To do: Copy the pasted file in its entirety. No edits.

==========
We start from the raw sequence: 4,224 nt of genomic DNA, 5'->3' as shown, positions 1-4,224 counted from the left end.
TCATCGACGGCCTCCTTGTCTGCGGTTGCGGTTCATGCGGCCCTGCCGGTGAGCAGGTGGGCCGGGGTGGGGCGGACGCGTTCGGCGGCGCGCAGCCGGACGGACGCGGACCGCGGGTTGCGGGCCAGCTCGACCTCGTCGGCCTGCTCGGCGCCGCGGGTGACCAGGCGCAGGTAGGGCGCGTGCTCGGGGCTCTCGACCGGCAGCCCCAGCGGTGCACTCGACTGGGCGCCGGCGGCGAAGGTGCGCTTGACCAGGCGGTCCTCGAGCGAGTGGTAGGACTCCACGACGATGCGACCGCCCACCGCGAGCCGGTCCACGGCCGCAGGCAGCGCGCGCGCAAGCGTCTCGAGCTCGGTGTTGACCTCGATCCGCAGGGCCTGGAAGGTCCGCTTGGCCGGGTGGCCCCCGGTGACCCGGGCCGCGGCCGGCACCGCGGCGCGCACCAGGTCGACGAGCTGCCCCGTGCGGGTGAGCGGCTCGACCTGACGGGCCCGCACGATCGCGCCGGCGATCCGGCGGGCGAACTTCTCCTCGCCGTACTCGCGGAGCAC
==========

We start from the raw sequence: 4,224 nt of genomic DNA, 5'->3' as shown, positions 1-4,224 counted from the left end.
TCATCGACGGCCTCCTTGTCTGCGGTTGCGGTTCATGCGGCCCTGCCGGTGAGCAGGTGGGCCGGGGTGGGGCGGACGCGTTCGGCGGCGCGCAGCCGGACGGACGCGGACCGCGGGTTGCGGGCCAGCTCGACCTCGTCGGCCTGCTCGGCGCCGCGGGTGACCAGGCGCAGGTAGGGCGCGTGCTCGGGGCTCTCGACCGGCAGCCCCAGCGGTGCACTCGACTGGGCGCCGGCGGCGAAGGTGCGCTTGACCAGGCGGTCCTCGAGCGAGTGGTAGGACTCCACGACGATGCGACCGCCCACCGCGAGCCGGTCCACGGCCGCAGGCAGCGCGCGCGCAAGCGTCTCGAGCTCGGTGTTGACCTCGATCCGCAGGGCCTGGAAGGTCCGCTTGGCCGGGTGGCCCCCGGTGACCCGGGCCGCGGCCGGCACCGCGGCGCGCACCAGGTCGACGAGCTGCCCCGTGCGGGTGAGCGGCTCGACCTGACGGGCCCGCACGATCGCGCCGGCGATCCGGCGGGCGAACTTCTCCTCGCCGTACTCGCGGAGCAC